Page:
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The Internet, deliberative democracy, and power: Radicalizing the public sphere

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Deliberative democratic public sphere theory has become increasingly popular in Internet-democracy research and commentary. In terms of informal civic practices, advocates of this theory see the Internet as a means for the expansion of citizen deliberation leading to the formation of rational public opinion through which official decision makers can be held accountable. In this paper I question this public sphere conception as a democratic norm of Internet practice given that there have been sustained critiques of the deliberative conception for failing to account fully for power, and thus for supporting status quo social and political systems. I examine these claims and argue that while the deliberative conception actually pays more attention to power than some critics argue, it fails to adequately theorize the power relations involved in defining what counts as legitimate deliberation. Drawing upon post-Marxist discourse theory, I highlight two inter-related factors that are largely ignored in this boundary setting: discursive radicalism and inter-discursive conflict. I argue that to fully account for these two factors we can refer to an agonistic public sphere position that is also being drawn upon in Internet-democracy research and commentary. In particular, the concept counter-publics, which is deployed in such work, helps us take into account the democratic role of radical exclusion and associated counter-discursive struggles over the limits of legitimate deliberation. The result is the radicalization of the public sphere conception.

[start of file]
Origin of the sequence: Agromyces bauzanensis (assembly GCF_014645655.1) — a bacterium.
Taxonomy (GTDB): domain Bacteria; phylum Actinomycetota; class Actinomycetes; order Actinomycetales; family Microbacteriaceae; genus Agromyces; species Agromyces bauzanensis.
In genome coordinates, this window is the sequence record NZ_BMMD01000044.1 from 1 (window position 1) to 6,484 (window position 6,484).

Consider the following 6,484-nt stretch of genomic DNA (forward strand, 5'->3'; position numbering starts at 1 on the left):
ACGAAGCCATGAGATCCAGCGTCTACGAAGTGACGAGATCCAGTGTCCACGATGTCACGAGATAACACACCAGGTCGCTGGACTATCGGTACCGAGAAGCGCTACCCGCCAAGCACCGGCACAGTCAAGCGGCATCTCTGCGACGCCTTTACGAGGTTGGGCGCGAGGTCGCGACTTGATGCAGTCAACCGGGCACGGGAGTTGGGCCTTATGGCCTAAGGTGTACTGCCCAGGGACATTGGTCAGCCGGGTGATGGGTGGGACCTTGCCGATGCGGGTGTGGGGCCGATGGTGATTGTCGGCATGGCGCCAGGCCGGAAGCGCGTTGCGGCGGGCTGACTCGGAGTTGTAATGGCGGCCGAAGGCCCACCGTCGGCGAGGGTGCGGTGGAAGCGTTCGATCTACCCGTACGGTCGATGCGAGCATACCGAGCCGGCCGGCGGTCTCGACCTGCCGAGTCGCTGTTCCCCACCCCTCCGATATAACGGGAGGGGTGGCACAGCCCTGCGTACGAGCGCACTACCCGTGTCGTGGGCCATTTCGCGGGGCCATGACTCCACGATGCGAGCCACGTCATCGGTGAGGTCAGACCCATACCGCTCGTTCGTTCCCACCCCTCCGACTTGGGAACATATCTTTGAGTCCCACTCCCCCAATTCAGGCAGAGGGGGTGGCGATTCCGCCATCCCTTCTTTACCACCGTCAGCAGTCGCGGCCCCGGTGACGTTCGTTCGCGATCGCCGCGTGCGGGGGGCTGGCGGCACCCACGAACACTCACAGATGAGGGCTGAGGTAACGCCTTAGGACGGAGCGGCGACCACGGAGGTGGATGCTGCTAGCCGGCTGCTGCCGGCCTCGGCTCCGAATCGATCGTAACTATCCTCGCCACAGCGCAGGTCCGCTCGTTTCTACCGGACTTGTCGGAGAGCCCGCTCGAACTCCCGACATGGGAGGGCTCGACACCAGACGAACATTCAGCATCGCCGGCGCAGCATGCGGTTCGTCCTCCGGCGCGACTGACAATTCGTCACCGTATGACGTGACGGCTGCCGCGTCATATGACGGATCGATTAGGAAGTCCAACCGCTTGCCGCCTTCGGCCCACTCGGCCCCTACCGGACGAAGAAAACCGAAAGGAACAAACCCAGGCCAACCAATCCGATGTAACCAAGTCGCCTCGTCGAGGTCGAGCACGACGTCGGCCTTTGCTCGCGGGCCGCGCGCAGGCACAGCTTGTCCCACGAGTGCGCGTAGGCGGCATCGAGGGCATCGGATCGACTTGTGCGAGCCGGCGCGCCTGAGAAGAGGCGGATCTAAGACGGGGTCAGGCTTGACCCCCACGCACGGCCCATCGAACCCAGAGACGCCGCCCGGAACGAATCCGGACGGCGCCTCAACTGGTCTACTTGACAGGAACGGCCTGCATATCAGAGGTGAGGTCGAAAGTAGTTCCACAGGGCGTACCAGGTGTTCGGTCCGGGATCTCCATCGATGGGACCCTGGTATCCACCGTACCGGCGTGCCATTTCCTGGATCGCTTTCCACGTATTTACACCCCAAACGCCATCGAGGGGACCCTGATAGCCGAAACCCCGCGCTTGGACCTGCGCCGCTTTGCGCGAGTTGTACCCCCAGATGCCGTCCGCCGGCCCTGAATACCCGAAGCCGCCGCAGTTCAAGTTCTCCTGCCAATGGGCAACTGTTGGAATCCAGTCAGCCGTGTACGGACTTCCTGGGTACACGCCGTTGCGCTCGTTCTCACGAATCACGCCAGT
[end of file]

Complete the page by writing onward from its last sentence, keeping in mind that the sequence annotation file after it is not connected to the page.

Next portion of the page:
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Keywords: Internet; agonistic; counter-public; deliberation; democracy; discourse; public sphere

Document Type: Research Article

Affiliations: The University of Queensland.

Publication date: 2007-01-01

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  • The International Journal of Media and Cultural Politics is committed to analyzing the politics of communication(s) and cultural processes. It addresses cultural politics in their local, international and global dimensions, recognizing equally the importance of issues defined by their specific cultural geography and those that traverse cultures and nations.
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